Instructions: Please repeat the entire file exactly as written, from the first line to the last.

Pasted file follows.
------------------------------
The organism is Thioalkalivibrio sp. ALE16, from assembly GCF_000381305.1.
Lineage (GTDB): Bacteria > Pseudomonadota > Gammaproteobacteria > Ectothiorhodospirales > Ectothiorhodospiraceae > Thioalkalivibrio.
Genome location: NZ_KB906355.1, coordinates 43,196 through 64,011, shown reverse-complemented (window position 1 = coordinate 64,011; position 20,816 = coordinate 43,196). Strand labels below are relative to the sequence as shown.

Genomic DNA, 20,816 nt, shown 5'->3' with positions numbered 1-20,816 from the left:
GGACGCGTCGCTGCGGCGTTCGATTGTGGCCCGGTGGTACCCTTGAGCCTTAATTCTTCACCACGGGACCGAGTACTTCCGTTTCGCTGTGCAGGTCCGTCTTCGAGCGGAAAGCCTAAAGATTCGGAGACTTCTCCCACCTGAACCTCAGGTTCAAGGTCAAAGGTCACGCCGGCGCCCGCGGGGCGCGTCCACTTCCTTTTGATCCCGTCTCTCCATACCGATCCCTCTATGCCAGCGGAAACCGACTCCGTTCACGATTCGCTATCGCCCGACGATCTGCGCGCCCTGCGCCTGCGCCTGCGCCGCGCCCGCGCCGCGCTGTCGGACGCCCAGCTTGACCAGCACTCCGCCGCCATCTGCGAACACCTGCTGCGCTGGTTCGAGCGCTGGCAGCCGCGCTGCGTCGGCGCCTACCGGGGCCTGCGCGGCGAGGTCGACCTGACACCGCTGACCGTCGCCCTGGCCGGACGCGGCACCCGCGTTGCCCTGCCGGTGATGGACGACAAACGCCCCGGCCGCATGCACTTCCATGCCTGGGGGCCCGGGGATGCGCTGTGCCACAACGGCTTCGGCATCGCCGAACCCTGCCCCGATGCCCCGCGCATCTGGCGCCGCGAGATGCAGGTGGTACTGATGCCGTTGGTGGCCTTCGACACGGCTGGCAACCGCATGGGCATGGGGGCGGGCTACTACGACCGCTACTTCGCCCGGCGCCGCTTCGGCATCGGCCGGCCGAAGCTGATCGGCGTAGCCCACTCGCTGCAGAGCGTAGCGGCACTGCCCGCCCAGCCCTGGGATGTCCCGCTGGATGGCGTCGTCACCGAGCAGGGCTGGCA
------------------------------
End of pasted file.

The organism is Thioalkalivibrio sp. ALE16, from assembly GCF_000381305.1.
Lineage (GTDB): Bacteria > Pseudomonadota > Gammaproteobacteria > Ectothiorhodospirales > Ectothiorhodospiraceae > Thioalkalivibrio.
Genome location: NZ_KB906355.1, coordinates 43,196 through 64,011, shown reverse-complemented (window position 1 = coordinate 64,011; position 20,816 = coordinate 43,196). Strand labels below are relative to the sequence as shown.

Genomic DNA, 20,816 nt, shown 5'->3' with positions numbered 1-20,816 from the left:
GGACGCGTCGCTGCGGCGTTCGATTGTGGCCCGGTGGTACCCTTGAGCCTTAATTCTTCACCACGGGACCGAGTACTTCCGTTTCGCTGTGCAGGTCCGTCTTCGAGCGGAAAGCCTAAAGATTCGGAGACTTCTCCCACCTGAACCTCAGGTTCAAGGTCAAAGGTCACGCCGGCGCCCGCGGGGCGCGTCCACTTCCTTTTGATCCCGTCTCTCCATACCGATCCCTCTATGCCAGCGGAAACCGACTCCGTTCACGATTCGCTATCGCCCGACGATCTGCGCGCCCTGCGCCTGCGCCTGCGCCGCGCCCGCGCCGCGCTGTCGGACGCCCAGCTTGACCAGCACTCCGCCGCCATCTGCGAACACCTGCTGCGCTGGTTCGAGCGCTGGCAGCCGCGCTGCGTCGGCGCCTACCGGGGCCTGCGCGGCGAGGTCGACCTGACACCGCTGACCGTCGCCCTGGCCGGACGCGGCACCCGCGTTGCCCTGCCGGTGATGGACGACAAACGCCCCGGCCGCATGCACTTCCATGCCTGGGGGCCCGGGGATGCGCTGTGCCACAACGGCTTCGGCATCGCCGAACCCTGCCCCGATGCCCCGCGCATCTGGCGCCGCGAGATGCAGGTGGTACTGATGCCGTTGGTGGCCTTCGACACGGCTGGCAACCGCATGGGCATGGGGGCGGGCTACTACGACCGCTACTTCGCCCGGCGCCGCTTCGGCATCGGCCGGCCGAAGCTGATCGGCGTAGCCCACTCGCTGCAGAGCGTAGCGGCACTGCCCGCCCAGCCCTGGGATGTCCCGCTGGATGGCGTCGTCACCGAGCAGGGCTGGCA